Excerpt: Verizon was a big winner in the recently concluded CBRS auction, grabbing 40MHz of 3.5GHz spectrum that will go a long way to fielding a 5G service consumers can actually find. It’s struggled along with mmWave because that’s what it had, not what it wanted.
RF Semiconductors: The 5G iPhone mmWave dilemma. (September 8, 2020)
Excerpt: Normally the answer to the SKU question is “two plus". Unfortunately, in the year of COVID, nothing is normal. Verizon’s requirement that all high-end 5G smartphones support its flailing mmWave service throws a wrench in Apple’s SKU machine. Nothing about mmWave appeals to phone OEMs. They’d rather not include it, but if they don’t, Verizon won’t support the phone and given how important carrier sales are to unit volumes in the U.S., Verizon’s wishes are effectively their command.
Verizon: When all you have is a hammer… (September 1, 2020)
Excerpt: Verizon is on a quest to be the king of 5G and will chase that goal with mmWave no matter how many red flags it needs to push aside to get there. In January, the company announced it will double the number of cities with mmWave cells from 30 to 60 and increase small cell deployments by a factor of five.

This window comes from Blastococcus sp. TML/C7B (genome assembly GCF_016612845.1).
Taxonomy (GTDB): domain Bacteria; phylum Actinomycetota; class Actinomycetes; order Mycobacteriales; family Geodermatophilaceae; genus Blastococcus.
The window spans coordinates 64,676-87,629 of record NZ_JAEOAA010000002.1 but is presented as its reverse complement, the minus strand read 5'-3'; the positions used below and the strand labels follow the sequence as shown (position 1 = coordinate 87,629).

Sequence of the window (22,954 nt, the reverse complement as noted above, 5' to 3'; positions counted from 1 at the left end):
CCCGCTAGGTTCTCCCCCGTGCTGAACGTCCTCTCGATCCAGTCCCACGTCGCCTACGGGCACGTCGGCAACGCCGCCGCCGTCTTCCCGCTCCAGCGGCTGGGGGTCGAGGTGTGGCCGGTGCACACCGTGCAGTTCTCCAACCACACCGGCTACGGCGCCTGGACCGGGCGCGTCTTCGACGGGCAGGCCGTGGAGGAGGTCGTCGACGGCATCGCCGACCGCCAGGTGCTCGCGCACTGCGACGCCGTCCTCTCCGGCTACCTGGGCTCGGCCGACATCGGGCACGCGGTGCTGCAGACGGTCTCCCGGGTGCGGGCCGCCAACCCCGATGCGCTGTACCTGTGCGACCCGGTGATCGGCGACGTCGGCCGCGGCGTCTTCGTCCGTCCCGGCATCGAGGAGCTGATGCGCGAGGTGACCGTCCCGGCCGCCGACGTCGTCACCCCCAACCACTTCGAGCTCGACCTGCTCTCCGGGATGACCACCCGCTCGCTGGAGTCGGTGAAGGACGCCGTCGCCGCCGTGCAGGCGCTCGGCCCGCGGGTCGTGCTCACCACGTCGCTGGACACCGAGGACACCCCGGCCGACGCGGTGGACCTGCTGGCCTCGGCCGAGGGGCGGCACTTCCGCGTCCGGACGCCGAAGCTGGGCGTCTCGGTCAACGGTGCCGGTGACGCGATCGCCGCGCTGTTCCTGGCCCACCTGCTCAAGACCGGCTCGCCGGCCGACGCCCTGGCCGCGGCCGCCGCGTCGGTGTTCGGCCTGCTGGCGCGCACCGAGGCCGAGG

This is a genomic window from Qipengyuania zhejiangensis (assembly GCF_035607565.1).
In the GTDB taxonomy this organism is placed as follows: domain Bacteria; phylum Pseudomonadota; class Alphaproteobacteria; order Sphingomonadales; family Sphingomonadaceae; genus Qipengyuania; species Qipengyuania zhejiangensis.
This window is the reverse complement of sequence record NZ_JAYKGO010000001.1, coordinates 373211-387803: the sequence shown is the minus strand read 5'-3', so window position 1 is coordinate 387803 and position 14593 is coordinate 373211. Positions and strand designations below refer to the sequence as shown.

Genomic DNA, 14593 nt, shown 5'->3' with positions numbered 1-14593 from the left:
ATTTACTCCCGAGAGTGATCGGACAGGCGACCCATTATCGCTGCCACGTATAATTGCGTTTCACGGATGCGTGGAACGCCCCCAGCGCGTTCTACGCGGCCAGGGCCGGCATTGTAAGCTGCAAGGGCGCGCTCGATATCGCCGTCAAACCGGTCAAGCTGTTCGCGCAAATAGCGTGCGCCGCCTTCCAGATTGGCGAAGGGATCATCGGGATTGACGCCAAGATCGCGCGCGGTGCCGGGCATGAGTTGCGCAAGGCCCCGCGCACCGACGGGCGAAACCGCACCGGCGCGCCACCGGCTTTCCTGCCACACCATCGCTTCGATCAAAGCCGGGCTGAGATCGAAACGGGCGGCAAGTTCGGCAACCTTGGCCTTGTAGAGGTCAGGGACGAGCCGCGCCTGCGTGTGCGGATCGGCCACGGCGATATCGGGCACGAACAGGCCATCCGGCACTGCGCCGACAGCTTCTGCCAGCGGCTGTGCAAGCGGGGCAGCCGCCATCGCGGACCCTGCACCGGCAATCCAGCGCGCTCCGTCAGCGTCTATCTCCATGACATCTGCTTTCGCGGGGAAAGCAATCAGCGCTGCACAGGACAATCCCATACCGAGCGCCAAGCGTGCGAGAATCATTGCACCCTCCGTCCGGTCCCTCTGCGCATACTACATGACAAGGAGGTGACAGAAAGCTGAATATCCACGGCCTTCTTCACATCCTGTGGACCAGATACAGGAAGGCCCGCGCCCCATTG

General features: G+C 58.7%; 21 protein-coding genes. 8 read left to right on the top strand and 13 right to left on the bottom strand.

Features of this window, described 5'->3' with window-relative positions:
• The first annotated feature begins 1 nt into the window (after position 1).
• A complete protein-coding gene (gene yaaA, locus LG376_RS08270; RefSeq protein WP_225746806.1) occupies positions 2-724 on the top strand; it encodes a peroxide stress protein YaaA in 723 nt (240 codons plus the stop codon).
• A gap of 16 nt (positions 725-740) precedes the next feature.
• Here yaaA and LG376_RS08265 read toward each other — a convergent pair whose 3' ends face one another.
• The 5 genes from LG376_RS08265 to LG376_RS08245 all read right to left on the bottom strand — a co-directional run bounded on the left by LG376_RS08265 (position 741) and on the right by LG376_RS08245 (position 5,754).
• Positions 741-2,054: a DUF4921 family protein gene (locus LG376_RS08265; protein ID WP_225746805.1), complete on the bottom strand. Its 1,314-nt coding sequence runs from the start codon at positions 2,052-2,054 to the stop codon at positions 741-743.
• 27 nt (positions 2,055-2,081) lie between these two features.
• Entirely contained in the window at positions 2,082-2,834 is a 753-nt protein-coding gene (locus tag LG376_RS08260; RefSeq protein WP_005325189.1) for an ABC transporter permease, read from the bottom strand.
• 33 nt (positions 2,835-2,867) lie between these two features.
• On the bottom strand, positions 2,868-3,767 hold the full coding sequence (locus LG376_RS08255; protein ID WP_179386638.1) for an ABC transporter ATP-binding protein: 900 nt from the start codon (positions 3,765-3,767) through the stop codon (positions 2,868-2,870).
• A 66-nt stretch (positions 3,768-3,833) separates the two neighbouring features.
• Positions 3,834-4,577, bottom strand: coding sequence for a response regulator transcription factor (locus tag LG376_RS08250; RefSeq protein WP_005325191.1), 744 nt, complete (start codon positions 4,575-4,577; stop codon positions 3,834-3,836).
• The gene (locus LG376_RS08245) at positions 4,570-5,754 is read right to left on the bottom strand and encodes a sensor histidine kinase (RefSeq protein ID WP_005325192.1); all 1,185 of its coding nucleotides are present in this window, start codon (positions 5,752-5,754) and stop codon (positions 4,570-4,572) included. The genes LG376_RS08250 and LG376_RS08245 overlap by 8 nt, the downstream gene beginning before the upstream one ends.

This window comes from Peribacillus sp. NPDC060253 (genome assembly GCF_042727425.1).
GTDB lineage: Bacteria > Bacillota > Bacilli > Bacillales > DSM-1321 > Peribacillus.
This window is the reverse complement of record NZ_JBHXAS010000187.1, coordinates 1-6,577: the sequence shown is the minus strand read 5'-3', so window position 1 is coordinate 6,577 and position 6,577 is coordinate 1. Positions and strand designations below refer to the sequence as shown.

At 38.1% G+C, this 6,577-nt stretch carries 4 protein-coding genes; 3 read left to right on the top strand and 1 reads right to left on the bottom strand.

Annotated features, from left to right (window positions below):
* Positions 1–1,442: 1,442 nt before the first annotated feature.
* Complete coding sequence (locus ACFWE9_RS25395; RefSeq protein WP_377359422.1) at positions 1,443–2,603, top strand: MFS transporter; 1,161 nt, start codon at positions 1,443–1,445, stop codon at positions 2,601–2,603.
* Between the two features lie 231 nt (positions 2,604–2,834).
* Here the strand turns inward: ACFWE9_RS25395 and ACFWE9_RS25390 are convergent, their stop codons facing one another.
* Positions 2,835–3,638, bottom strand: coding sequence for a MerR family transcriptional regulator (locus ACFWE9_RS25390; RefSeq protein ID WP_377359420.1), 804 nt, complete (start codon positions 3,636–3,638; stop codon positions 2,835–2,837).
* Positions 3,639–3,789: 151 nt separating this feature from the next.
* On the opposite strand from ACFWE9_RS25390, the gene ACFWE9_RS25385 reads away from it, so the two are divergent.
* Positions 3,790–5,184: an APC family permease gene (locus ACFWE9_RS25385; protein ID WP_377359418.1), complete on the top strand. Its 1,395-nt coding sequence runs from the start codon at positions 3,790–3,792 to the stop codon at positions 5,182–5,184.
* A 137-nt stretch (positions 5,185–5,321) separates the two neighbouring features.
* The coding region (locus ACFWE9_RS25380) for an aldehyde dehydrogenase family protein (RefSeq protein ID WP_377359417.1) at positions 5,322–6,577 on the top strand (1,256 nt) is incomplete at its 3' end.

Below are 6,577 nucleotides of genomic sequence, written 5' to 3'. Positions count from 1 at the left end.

BBB tells Verizon to knock off the 5G hype and get real with its ads. (July 16, 2020)
Excerpt: On Tuesday the National Advertising Division (NAD) of the BBB asked Verizon to stop claiming its 5G service is widely available in cities across the country, and is broadly and readily accessible in cities where it has been launched. As the referee for the self-regulating body, NAD's requests don’t carry the weight of law, but they're a high profile reprimand that Verizon will comply with.
Saving face with the Mate. (July 9, 2020)
Excerpt: It appears Huawei’s Mate 40 will be more about saving face than selling phones. Having become a political football in a U.S. / China grudge match, Huawei is cut off from the chips and software it needs to field flagship phones, but has to uphold national pride by releasing high-end models. It’s an impossible predicament that’s leading to some odd products, chief among which is the Mate 40.
mmWave costs vastly more than it’s worth. (June 9, 2020)
Excerpt: The cost of supporting 5G millimeter wave (mmW) bands is about 10X that of sub-6 GHz, so the increase in ARPA (average revenue per account) for mmW service must be commensurately higher otherwise carriers will abandon it for sub-6 GHz when it becomes available. The problem of course is that it isn’t.
What happened to Verizon’s wireless fixed broadband to the home story? (May 27, 2020)